Like most Americans, I awoke March 11 to the news that Japan had been rocked and rolled by a disastrous earthquake and subsequent devastating tsunami. The loss of life and destruction of property will likely be calculated for days and even weeks to come.

Tragedy like that experienced in Japan is nothing new. The past few years have seen natural disasters all over the globe. It was Jesus who pointed out that rain does not discriminate; it falls on everyone.

The majority of us are far removed from the reality the people of Japan now face. For months to come — perhaps even years — their hearts, minds and schedules will be filled with grief, mourning, clean-up, rebuilding and readjustment.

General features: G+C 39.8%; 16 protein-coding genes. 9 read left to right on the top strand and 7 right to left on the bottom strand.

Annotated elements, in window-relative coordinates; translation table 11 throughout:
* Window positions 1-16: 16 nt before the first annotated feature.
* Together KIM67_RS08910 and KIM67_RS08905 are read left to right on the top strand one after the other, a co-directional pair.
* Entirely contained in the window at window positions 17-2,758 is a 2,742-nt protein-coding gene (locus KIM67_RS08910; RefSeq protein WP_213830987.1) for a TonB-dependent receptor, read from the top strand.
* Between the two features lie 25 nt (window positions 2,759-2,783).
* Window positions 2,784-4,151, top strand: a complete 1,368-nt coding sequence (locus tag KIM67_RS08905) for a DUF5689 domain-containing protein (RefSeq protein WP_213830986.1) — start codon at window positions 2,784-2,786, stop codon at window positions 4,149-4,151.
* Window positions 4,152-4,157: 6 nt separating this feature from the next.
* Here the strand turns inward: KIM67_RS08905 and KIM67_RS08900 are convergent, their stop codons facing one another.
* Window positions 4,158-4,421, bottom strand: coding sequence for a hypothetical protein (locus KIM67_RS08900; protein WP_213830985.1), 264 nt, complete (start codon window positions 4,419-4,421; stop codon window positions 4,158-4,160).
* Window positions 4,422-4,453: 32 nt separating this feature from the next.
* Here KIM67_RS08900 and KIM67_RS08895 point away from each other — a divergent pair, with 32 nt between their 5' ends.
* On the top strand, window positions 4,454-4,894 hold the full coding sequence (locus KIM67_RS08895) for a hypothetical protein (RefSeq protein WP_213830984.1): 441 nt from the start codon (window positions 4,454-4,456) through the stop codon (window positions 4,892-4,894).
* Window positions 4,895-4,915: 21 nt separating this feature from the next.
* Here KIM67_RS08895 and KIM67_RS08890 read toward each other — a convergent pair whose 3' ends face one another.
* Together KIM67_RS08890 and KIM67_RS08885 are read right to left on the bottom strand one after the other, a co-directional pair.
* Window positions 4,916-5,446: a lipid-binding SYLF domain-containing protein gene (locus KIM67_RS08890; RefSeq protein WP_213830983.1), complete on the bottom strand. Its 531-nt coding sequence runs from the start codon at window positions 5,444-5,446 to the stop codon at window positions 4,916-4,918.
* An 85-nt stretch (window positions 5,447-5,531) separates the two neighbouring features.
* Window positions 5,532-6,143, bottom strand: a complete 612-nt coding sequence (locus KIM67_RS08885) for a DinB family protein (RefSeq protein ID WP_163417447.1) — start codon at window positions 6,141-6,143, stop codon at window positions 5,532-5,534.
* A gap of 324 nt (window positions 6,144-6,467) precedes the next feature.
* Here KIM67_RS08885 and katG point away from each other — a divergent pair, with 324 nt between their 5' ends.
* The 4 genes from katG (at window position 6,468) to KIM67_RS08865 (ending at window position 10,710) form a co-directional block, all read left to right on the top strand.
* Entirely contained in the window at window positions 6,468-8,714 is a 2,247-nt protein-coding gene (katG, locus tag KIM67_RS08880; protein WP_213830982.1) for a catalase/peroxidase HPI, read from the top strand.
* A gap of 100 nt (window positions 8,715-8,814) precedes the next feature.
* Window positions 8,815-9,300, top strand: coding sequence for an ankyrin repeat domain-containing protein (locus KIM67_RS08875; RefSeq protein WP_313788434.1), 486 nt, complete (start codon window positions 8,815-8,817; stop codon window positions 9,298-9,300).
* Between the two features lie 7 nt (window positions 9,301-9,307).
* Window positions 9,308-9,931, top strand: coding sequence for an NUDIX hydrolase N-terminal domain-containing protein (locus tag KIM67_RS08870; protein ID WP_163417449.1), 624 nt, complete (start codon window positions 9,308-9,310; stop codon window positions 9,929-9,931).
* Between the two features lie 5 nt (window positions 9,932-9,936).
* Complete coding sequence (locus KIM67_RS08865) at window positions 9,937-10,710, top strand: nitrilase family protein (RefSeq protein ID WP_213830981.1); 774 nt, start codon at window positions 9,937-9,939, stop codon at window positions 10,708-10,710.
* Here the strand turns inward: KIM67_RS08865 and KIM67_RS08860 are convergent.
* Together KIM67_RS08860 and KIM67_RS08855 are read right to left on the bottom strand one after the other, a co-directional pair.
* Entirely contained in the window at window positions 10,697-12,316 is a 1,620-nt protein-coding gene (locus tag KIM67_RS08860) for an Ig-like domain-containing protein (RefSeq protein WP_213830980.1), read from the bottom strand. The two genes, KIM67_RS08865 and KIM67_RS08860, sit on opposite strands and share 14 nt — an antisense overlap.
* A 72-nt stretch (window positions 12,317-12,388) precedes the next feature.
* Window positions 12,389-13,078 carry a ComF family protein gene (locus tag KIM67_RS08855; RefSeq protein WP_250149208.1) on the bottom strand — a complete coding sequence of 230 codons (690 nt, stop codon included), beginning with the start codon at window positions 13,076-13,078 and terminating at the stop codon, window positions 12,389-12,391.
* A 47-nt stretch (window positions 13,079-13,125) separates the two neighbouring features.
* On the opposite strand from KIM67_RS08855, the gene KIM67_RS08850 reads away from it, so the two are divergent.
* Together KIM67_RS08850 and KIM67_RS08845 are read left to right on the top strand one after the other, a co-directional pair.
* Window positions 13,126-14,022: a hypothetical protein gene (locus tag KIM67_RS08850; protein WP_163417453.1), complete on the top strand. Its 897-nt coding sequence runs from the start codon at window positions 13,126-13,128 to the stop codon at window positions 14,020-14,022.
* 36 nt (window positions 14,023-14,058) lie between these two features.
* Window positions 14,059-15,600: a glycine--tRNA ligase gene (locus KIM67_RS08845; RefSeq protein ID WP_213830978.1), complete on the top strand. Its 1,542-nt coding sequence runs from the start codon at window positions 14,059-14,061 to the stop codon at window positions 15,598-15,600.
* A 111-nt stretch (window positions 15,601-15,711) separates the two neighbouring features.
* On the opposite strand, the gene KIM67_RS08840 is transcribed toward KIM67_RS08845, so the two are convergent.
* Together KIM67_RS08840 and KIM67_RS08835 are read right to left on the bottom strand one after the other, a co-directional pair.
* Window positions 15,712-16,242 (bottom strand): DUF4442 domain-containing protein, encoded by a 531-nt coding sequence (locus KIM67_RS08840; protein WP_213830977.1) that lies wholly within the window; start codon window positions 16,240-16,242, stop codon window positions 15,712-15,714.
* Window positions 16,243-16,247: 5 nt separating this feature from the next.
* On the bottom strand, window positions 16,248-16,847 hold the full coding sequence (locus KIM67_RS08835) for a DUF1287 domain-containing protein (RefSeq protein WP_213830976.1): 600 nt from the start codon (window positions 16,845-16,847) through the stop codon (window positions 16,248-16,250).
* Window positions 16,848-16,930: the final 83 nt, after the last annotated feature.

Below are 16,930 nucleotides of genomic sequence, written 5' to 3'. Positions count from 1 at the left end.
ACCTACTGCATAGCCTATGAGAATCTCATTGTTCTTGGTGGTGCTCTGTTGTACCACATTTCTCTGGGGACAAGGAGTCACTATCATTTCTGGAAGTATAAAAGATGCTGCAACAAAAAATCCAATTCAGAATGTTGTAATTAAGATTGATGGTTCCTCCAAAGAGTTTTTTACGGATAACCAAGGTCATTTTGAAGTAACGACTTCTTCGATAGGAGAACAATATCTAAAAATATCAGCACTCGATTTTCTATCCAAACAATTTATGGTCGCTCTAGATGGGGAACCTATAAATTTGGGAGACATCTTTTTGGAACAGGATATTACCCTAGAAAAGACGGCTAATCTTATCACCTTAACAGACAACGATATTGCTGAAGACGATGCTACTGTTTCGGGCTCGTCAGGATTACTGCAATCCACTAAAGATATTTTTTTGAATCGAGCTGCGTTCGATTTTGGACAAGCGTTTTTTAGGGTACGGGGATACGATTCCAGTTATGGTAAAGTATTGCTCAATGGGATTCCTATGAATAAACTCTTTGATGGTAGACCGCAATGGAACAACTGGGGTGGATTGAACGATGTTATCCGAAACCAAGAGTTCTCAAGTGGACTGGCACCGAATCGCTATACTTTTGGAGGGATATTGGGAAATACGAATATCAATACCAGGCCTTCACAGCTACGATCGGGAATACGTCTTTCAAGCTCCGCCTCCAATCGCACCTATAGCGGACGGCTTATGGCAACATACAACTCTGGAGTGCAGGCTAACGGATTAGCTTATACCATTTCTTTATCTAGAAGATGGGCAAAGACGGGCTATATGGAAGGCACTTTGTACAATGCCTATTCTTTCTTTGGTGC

So what is an appropriate response by those of us who stand on the outside looking in at those awash in tragedy? Do we simply feel pity? Be grateful that we were spared? Spout spiritual clichés in an effort to sound spiritual?

One place to begin is to cultivate empathy for those in tragic circumstances. In a world saturated by media and news that tends to accentuate the bad, it is easy to forget that the faces on the screen are real, flesh-and-blood human beings.

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